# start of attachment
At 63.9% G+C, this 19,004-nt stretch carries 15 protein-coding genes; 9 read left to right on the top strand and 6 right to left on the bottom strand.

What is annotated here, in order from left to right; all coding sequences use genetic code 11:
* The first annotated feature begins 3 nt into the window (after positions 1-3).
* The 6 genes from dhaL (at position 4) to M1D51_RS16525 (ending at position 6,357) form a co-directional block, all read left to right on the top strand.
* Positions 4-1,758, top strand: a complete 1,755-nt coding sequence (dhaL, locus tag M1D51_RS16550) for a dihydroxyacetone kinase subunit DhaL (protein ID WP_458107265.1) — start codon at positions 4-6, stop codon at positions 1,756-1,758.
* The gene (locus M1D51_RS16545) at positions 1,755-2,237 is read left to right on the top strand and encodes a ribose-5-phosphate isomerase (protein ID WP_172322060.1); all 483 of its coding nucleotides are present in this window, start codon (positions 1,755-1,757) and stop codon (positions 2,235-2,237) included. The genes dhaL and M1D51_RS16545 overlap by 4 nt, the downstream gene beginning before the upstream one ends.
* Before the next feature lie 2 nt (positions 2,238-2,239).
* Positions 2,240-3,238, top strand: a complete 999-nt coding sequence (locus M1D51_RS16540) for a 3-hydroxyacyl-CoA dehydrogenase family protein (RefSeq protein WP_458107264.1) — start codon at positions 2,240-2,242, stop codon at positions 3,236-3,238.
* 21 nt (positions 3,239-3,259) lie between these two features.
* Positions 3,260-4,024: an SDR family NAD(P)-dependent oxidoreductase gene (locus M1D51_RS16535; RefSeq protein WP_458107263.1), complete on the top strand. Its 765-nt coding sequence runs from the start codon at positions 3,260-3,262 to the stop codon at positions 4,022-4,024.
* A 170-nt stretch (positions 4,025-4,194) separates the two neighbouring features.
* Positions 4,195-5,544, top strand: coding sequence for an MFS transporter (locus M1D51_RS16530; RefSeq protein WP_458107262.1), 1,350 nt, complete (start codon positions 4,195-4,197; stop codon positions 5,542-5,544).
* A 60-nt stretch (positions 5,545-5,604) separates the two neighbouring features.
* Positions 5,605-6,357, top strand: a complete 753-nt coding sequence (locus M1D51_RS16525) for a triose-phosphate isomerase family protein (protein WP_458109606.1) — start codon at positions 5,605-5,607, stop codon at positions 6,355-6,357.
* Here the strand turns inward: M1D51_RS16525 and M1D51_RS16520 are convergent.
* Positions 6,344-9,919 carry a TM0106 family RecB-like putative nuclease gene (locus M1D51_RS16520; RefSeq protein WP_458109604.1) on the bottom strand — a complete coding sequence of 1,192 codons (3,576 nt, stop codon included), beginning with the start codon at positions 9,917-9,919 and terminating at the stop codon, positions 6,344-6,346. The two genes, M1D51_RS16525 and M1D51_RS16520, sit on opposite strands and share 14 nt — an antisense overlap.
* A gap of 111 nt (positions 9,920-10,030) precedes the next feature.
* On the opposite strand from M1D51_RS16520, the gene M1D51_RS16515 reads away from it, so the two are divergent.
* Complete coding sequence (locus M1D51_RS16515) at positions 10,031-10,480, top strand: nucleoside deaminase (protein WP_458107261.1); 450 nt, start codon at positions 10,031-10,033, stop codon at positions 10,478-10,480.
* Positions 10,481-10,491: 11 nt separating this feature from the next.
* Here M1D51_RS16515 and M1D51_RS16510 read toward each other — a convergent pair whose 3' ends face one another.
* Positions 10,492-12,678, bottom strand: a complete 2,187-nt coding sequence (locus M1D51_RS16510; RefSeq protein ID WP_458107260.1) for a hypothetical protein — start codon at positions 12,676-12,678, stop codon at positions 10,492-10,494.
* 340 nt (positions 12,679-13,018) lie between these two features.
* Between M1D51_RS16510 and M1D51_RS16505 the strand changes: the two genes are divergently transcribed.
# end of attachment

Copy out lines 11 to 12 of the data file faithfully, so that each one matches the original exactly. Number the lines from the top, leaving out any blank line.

* A 170-nt stretch (positions 4,025-4,194) separates the two neighbouring features.
* Positions 4,195-5,544, top strand: coding sequence for an MFS transporter (locus M1D51_RS16530; RefSeq protein WP_458107262.1), 1,350 nt, complete (start codon positions 4,195-4,197; stop codon positions 5,542-5,544).